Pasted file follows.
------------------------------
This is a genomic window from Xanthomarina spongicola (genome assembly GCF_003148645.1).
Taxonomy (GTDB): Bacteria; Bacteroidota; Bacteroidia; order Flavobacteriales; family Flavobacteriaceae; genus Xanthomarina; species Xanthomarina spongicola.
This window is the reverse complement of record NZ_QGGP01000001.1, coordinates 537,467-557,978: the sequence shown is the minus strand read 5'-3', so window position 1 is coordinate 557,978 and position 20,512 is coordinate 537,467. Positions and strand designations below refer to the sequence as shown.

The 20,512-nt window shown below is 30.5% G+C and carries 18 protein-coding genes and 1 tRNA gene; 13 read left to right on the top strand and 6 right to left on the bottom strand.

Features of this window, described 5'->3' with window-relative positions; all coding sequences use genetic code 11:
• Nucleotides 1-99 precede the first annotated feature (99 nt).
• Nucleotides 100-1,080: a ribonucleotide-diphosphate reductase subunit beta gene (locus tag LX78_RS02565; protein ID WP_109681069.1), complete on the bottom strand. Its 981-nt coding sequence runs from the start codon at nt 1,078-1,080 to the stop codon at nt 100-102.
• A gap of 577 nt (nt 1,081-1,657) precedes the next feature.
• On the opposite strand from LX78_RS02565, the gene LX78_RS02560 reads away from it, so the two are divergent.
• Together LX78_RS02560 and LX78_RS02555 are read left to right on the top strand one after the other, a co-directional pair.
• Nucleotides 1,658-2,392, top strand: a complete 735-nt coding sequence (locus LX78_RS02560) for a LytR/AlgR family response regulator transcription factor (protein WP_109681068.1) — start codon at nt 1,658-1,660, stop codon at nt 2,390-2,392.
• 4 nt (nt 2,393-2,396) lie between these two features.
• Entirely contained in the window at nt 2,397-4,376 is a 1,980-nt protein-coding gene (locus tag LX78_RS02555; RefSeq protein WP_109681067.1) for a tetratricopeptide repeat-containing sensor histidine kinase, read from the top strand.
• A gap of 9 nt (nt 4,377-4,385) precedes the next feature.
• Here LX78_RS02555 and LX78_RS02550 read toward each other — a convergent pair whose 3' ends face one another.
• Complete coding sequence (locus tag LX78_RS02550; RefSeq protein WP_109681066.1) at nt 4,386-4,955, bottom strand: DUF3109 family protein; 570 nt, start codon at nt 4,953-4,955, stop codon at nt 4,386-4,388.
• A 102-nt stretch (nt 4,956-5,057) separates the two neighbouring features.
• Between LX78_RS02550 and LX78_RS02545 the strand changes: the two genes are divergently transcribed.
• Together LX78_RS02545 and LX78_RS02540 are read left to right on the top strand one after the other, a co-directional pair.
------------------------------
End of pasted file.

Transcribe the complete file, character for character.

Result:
This is a genomic window from Xanthomarina spongicola (genome assembly GCF_003148645.1).
Taxonomy (GTDB): Bacteria; Bacteroidota; Bacteroidia; order Flavobacteriales; family Flavobacteriaceae; genus Xanthomarina; species Xanthomarina spongicola.
This window is the reverse complement of record NZ_QGGP01000001.1, coordinates 537,467-557,978: the sequence shown is the minus strand read 5'-3', so window position 1 is coordinate 557,978 and position 20,512 is coordinate 537,467. Positions and strand designations below refer to the sequence as shown.

The 20,512-nt window shown below is 30.5% G+C and carries 18 protein-coding genes and 1 tRNA gene; 13 read left to right on the top strand and 6 right to left on the bottom strand.

Features of this window, described 5'->3' with window-relative positions; all coding sequences use genetic code 11:
• Nucleotides 1-99 precede the first annotated feature (99 nt).
• Nucleotides 100-1,080: a ribonucleotide-diphosphate reductase subunit beta gene (locus tag LX78_RS02565; protein ID WP_109681069.1), complete on the bottom strand. Its 981-nt coding sequence runs from the start codon at nt 1,078-1,080 to the stop codon at nt 100-102.
• A gap of 577 nt (nt 1,081-1,657) precedes the next feature.
• On the opposite strand from LX78_RS02565, the gene LX78_RS02560 reads away from it, so the two are divergent.
• Together LX78_RS02560 and LX78_RS02555 are read left to right on the top strand one after the other, a co-directional pair.
• Nucleotides 1,658-2,392, top strand: a complete 735-nt coding sequence (locus LX78_RS02560) for a LytR/AlgR family response regulator transcription factor (protein WP_109681068.1) — start codon at nt 1,658-1,660, stop codon at nt 2,390-2,392.
• 4 nt (nt 2,393-2,396) lie between these two features.
• Entirely contained in the window at nt 2,397-4,376 is a 1,980-nt protein-coding gene (locus tag LX78_RS02555; RefSeq protein WP_109681067.1) for a tetratricopeptide repeat-containing sensor histidine kinase, read from the top strand.
• A gap of 9 nt (nt 4,377-4,385) precedes the next feature.
• Here LX78_RS02555 and LX78_RS02550 read toward each other — a convergent pair whose 3' ends face one another.
• Complete coding sequence (locus tag LX78_RS02550; RefSeq protein WP_109681066.1) at nt 4,386-4,955, bottom strand: DUF3109 family protein; 570 nt, start codon at nt 4,953-4,955, stop codon at nt 4,386-4,388.
• A 102-nt stretch (nt 4,956-5,057) separates the two neighbouring features.
• Between LX78_RS02550 and LX78_RS02545 the strand changes: the two genes are divergently transcribed.
• Together LX78_RS02545 and LX78_RS02540 are read left to right on the top strand one after the other, a co-directional pair.